The Criterion Collection offers a lot more than access to some of the best and most historically significant films from around the world (and great supplemental features, too). The site also provides studious cinephiles with its own extras, like engaging articles about these classics and their world-class filmmakers, as well as their Top 10 lists, which share the favorite Criterion films of some of the biggest creatives, who explain why they're important to them personally and professionally. Continue on to see which classics filmmakers like Jane Campion, Christopher Nolan, Martin Scorsese, and Roger Corman put in their top 10.
Granted, these lists aren't compiled of each filmmaker's top 10 favorite movies of all time -- just the ones that you can find in the collection. But, if you're a fan of Criterion -- and great directors explaining why they like certain films -- then these lists will provide you with some great insight into some of the most important pieces of cinematic history. For instance, Scorsese relates the episodic gem, Paisá by Rossellini, to one of the most thought-provoking (in my opinion) stories to hit the stage, Samuel Beckett's Waiting for Godot.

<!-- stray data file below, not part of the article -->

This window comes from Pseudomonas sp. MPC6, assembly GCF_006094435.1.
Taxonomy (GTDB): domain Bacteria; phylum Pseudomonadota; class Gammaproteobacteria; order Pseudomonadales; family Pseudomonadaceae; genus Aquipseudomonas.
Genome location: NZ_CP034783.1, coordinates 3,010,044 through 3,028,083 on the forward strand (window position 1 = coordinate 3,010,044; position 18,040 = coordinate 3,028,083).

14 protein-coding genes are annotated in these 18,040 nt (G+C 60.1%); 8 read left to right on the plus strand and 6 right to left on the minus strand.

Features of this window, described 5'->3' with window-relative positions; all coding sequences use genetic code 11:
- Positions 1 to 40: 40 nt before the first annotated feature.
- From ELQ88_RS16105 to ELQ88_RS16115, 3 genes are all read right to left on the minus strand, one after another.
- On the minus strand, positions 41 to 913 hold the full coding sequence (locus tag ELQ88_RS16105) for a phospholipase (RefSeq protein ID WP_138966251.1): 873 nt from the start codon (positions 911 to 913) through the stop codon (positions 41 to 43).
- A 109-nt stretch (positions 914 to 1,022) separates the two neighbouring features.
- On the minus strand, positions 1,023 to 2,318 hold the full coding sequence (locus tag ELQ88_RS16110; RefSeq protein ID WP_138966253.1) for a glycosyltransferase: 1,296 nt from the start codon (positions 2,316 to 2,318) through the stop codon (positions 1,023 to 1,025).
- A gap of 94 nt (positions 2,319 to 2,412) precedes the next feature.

Never has “waiting around” been so glorious. Postwar ennui meticulously staged and photographed, a fin de siècle troupe of the idle rich, such empty lives and their inconstant echoes. But Antonioni really had the last laugh, for this “adventure” film is more a solemn nod to Godot than any real outing or frolic.
At the very least, these lists will provide some entertainment and a Criterion shopping list! Check out a few films from the Top 10 lists of the following directors. (Click on each name to be taken to their full lists on Criterion's website.)
Be sure to check out each director's Top 10 page to see what they have to say about each film (some don't share anything, some share a lot). Take some time, too, to take a look through the rest of the Top 10s on Criterion's site. There are plenty more filmmakers, including producers and screenwriters, but there are also musicians, actors, and other creatives that share which films touched them.
What is your Top 10? Which films from the Criterion Collection would you recommend for filmmakers? Which films do you think should be available, but aren't? Let us know in the comments below.
As we covered when news of The Sphere’s first film was announced, Darren Aronofsky’s Postcards From Earth has proven to truly be one of the biggest marvels of modern cinematography. And not just because of its ambitious scope, but also—quite simply—by its sheer technical achievement.
Let’s take a deeper look at this one-of-a-kind 18K camera—dubbed the Big Sky camera—and explore how it was developed to record footage designed to be shown on The Sphere’s 160,000 square foot LED screen at the highest pixel resolution (19,000x13,500) in the world.
Behind the Scenes with the Big Sky Camera
Thanks to a new behind-the-scenes featurette produced by the Wall Street Journal, which you can watch below, we now have many more details about this new Big Sky camera system and how it works. We knew it was massive and that it reportedly took a 12-person crew to work, but many of the technical specs and features were left unknown.